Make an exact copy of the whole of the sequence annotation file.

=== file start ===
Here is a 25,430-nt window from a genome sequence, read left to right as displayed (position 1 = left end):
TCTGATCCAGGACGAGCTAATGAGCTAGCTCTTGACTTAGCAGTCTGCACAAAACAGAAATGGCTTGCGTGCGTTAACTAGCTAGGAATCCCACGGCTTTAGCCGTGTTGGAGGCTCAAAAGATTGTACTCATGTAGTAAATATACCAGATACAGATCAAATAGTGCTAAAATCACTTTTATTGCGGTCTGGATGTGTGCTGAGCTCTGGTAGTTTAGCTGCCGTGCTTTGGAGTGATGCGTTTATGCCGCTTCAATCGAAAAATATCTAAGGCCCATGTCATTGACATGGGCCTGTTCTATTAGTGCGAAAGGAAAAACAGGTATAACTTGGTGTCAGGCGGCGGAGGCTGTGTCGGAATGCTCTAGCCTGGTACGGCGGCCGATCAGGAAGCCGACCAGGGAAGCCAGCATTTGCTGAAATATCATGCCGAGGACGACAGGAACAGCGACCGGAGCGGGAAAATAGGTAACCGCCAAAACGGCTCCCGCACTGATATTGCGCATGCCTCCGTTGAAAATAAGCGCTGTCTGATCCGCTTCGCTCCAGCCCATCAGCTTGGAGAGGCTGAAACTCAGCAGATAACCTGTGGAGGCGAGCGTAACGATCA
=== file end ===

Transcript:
Here is a 25,430-nt window from a genome sequence, read left to right as displayed (position 1 = left end):
TCTGATCCAGGACGAGCTAATGAGCTAGCTCTTGACTTAGCAGTCTGCACAAAACAGAAATGGCTTGCGTGCGTTAACTAGCTAGGAATCCCACGGCTTTAGCCGTGTTGGAGGCTCAAAAGATTGTACTCATGTAGTAAATATACCAGATACAGATCAAATAGTGCTAAAATCACTTTTATTGCGGTCTGGATGTGTGCTGAGCTCTGGTAGTTTAGCTGCCGTGCTTTGGAGTGATGCGTTTATGCCGCTTCAATCGAAAAATATCTAAGGCCCATGTCATTGACATGGGCCTGTTCTATTAGTGCGAAAGGAAAAACAGGTATAACTTGGTGTCAGGCGGCGGAGGCTGTGTCGGAATGCTCTAGCCTGGTACGGCGGCCGATCAGGAAGCCGACCAGGGAAGCCAGCATTTGCTGAAATATCATGCCGAGGACGACAGGAACAGCGACCGGAGCGGGAAAATAGGTAACCGCCAAAACGGCTCCCGCACTGATATTGCGCATGCCTCCGTTGAAAATAAGCGCTGTCTGATCCGCTTCGCTCCAGCCCATCAGCTTGGAGAGGCTGAAACTCAGCAGATAACCTGTGGAGGCGAGCGTAACGATCA